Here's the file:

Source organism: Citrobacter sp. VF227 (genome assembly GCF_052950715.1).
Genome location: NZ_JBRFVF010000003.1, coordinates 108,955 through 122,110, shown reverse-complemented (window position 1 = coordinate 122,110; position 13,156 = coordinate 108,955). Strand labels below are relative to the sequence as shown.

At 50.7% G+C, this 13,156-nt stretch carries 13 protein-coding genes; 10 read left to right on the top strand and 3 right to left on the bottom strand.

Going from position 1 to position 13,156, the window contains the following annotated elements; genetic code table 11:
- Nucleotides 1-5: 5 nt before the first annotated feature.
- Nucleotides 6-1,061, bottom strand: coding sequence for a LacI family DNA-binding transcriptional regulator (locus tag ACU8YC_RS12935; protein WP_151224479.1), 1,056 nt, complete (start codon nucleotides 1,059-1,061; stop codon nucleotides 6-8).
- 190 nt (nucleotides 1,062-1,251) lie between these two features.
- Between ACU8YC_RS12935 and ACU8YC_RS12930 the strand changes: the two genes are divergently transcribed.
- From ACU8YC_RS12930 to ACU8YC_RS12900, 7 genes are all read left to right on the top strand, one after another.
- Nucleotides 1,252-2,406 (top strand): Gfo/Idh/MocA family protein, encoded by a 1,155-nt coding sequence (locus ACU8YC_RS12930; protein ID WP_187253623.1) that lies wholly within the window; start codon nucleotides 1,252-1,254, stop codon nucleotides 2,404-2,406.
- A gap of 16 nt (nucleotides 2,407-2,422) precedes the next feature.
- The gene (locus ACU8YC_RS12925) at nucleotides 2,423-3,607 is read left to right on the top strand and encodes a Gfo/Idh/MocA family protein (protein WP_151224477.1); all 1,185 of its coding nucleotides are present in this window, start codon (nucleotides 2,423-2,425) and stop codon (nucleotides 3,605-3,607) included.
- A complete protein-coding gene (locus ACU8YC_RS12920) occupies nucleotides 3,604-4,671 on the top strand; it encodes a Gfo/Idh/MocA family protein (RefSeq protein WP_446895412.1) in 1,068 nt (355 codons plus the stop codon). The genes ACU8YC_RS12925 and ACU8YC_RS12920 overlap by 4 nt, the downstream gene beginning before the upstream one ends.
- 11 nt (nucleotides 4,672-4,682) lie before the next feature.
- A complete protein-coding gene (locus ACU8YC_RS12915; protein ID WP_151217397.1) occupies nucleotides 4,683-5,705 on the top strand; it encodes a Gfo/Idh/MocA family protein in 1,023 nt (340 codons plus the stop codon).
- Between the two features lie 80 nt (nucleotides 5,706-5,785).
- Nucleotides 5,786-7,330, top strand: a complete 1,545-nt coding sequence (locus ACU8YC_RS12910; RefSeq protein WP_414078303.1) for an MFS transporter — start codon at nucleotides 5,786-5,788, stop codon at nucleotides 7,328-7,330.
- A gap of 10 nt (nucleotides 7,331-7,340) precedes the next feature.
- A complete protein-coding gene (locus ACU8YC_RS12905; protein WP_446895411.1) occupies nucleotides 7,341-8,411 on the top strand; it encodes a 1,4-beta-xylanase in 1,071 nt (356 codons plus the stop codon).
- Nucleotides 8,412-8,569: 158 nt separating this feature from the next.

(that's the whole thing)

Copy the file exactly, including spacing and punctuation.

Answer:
Source organism: Citrobacter sp. VF227 (genome assembly GCF_052950715.1).
Genome location: NZ_JBRFVF010000003.1, coordinates 108,955 through 122,110, shown reverse-complemented (window position 1 = coordinate 122,110; position 13,156 = coordinate 108,955). Strand labels below are relative to the sequence as shown.

At 50.7% G+C, this 13,156-nt stretch carries 13 protein-coding genes; 10 read left to right on the top strand and 3 right to left on the bottom strand.

Going from position 1 to position 13,156, the window contains the following annotated elements; genetic code table 11:
- Nucleotides 1-5: 5 nt before the first annotated feature.
- Nucleotides 6-1,061, bottom strand: coding sequence for a LacI family DNA-binding transcriptional regulator (locus tag ACU8YC_RS12935; protein WP_151224479.1), 1,056 nt, complete (start codon nucleotides 1,059-1,061; stop codon nucleotides 6-8).
- 190 nt (nucleotides 1,062-1,251) lie between these two features.
- Between ACU8YC_RS12935 and ACU8YC_RS12930 the strand changes: the two genes are divergently transcribed.
- From ACU8YC_RS12930 to ACU8YC_RS12900, 7 genes are all read left to right on the top strand, one after another.
- Nucleotides 1,252-2,406 (top strand): Gfo/Idh/MocA family protein, encoded by a 1,155-nt coding sequence (locus ACU8YC_RS12930; protein ID WP_187253623.1) that lies wholly within the window; start codon nucleotides 1,252-1,254, stop codon nucleotides 2,404-2,406.
- A gap of 16 nt (nucleotides 2,407-2,422) precedes the next feature.
- The gene (locus ACU8YC_RS12925) at nucleotides 2,423-3,607 is read left to right on the top strand and encodes a Gfo/Idh/MocA family protein (protein WP_151224477.1); all 1,185 of its coding nucleotides are present in this window, start codon (nucleotides 2,423-2,425) and stop codon (nucleotides 3,605-3,607) included.
- A complete protein-coding gene (locus ACU8YC_RS12920) occupies nucleotides 3,604-4,671 on the top strand; it encodes a Gfo/Idh/MocA family protein (RefSeq protein WP_446895412.1) in 1,068 nt (355 codons plus the stop codon). The genes ACU8YC_RS12925 and ACU8YC_RS12920 overlap by 4 nt, the downstream gene beginning before the upstream one ends.
- 11 nt (nucleotides 4,672-4,682) lie before the next feature.
- A complete protein-coding gene (locus ACU8YC_RS12915; protein ID WP_151217397.1) occupies nucleotides 4,683-5,705 on the top strand; it encodes a Gfo/Idh/MocA family protein in 1,023 nt (340 codons plus the stop codon).
- Between the two features lie 80 nt (nucleotides 5,706-5,785).
- Nucleotides 5,786-7,330, top strand: a complete 1,545-nt coding sequence (locus ACU8YC_RS12910; RefSeq protein WP_414078303.1) for an MFS transporter — start codon at nucleotides 5,786-5,788, stop codon at nucleotides 7,328-7,330.
- A gap of 10 nt (nucleotides 7,331-7,340) precedes the next feature.
- A complete protein-coding gene (locus ACU8YC_RS12905; protein WP_446895411.1) occupies nucleotides 7,341-8,411 on the top strand; it encodes a 1,4-beta-xylanase in 1,071 nt (356 codons plus the stop codon).
- Nucleotides 8,412-8,569: 158 nt separating this feature from the next.